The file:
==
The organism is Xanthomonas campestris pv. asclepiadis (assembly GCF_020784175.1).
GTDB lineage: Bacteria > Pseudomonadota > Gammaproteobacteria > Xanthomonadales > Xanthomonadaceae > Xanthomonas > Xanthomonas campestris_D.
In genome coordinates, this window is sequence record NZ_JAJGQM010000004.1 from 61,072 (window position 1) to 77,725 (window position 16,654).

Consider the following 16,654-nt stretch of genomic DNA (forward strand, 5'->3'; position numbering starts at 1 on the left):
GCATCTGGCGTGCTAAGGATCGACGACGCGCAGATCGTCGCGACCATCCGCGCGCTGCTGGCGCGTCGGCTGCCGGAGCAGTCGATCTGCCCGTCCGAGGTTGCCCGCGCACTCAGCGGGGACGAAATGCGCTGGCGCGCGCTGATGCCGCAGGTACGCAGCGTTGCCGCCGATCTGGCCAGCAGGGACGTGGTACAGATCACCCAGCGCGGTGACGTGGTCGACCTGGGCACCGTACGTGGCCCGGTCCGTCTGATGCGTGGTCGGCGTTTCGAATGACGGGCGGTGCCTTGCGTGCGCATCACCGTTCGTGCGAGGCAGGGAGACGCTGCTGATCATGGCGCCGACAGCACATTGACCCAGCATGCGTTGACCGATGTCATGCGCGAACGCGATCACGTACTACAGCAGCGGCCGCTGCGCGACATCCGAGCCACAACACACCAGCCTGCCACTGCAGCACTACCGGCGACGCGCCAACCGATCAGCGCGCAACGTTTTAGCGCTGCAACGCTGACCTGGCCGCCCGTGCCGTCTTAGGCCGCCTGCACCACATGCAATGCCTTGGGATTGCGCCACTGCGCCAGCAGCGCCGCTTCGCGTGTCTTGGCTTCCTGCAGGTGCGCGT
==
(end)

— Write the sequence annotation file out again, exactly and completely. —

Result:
The organism is Xanthomonas campestris pv. asclepiadis (assembly GCF_020784175.1).
GTDB lineage: Bacteria > Pseudomonadota > Gammaproteobacteria > Xanthomonadales > Xanthomonadaceae > Xanthomonas > Xanthomonas campestris_D.
In genome coordinates, this window is sequence record NZ_JAJGQM010000004.1 from 61,072 (window position 1) to 77,725 (window position 16,654).

Consider the following 16,654-nt stretch of genomic DNA (forward strand, 5'->3'; position numbering starts at 1 on the left):
GCATCTGGCGTGCTAAGGATCGACGACGCGCAGATCGTCGCGACCATCCGCGCGCTGCTGGCGCGTCGGCTGCCGGAGCAGTCGATCTGCCCGTCCGAGGTTGCCCGCGCACTCAGCGGGGACGAAATGCGCTGGCGCGCGCTGATGCCGCAGGTACGCAGCGTTGCCGCCGATCTGGCCAGCAGGGACGTGGTACAGATCACCCAGCGCGGTGACGTGGTCGACCTGGGCACCGTACGTGGCCCGGTCCGTCTGATGCGTGGTCGGCGTTTCGAATGACGGGCGGTGCCTTGCGTGCGCATCACCGTTCGTGCGAGGCAGGGAGACGCTGCTGATCATGGCGCCGACAGCACATTGACCCAGCATGCGTTGACCGATGTCATGCGCGAACGCGATCACGTACTACAGCAGCGGCCGCTGCGCGACATCCGAGCCACAACACACCAGCCTGCCACTGCAGCACTACCGGCGACGCGCCAACCGATCAGCGCGCAACGTTTTAGCGCTGCAACGCTGACCTGGCCGCCCGTGCCGTCTTAGGCCGCCTGCACCACATGCAATGCCTTGGGATTGCGCCACTGCGCCAGCAGCGCCGCTTCGCGTGTCTTGGCTTCCTGCAGGTGCGCGT